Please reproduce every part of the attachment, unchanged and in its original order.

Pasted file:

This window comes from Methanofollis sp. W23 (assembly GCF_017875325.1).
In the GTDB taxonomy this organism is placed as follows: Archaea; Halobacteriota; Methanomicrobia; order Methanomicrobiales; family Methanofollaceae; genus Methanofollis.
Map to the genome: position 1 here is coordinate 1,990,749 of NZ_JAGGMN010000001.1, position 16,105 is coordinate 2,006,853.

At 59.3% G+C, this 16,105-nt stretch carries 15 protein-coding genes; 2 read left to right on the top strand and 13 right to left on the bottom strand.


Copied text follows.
This window comes from Methanofollis sp. W23 (assembly GCF_017875325.1).
In the GTDB taxonomy this organism is placed as follows: Archaea; Halobacteriota; Methanomicrobia; order Methanomicrobiales; family Methanofollaceae; genus Methanofollis.
Map to the genome: position 1 here is coordinate 1,990,749 of NZ_JAGGMN010000001.1, position 16,105 is coordinate 2,006,853.

At 59.3% G+C, this 16,105-nt stretch carries 15 protein-coding genes; 2 read left to right on the top strand and 13 right to left on the bottom strand.